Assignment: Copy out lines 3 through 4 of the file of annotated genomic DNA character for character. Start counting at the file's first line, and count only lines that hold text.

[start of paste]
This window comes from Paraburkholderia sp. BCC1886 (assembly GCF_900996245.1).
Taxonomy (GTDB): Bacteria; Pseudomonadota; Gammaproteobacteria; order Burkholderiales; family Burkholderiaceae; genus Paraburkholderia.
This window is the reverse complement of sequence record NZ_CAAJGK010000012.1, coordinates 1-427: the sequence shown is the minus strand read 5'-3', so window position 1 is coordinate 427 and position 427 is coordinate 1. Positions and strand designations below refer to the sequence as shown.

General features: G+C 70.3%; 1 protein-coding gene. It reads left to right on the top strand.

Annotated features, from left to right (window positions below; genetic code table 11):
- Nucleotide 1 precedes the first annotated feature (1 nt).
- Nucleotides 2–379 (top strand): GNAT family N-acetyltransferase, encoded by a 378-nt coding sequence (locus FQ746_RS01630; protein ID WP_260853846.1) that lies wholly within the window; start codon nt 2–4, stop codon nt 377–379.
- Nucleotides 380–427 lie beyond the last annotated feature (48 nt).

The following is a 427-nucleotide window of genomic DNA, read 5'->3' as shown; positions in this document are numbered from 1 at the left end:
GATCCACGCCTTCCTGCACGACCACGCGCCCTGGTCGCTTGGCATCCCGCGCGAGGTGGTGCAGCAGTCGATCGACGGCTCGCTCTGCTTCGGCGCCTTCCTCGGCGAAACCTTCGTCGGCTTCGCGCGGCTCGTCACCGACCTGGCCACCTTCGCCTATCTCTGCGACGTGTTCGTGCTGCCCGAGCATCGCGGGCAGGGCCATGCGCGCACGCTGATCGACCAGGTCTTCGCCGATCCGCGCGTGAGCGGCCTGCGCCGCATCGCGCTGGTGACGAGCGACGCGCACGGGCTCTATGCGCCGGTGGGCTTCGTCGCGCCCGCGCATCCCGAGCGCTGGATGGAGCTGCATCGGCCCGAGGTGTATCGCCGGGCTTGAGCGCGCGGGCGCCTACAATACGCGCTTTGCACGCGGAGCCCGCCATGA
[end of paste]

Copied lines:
This window is the reverse complement of sequence record NZ_CAAJGK010000012.1, coordinates 1-427: the sequence shown is the minus strand read 5'-3', so window position 1 is coordinate 427 and position 427 is coordinate 1. Positions and strand designations below refer to the sequence as shown.

General features: G+C 70.3%; 1 protein-coding gene. It reads left to right on the top strand.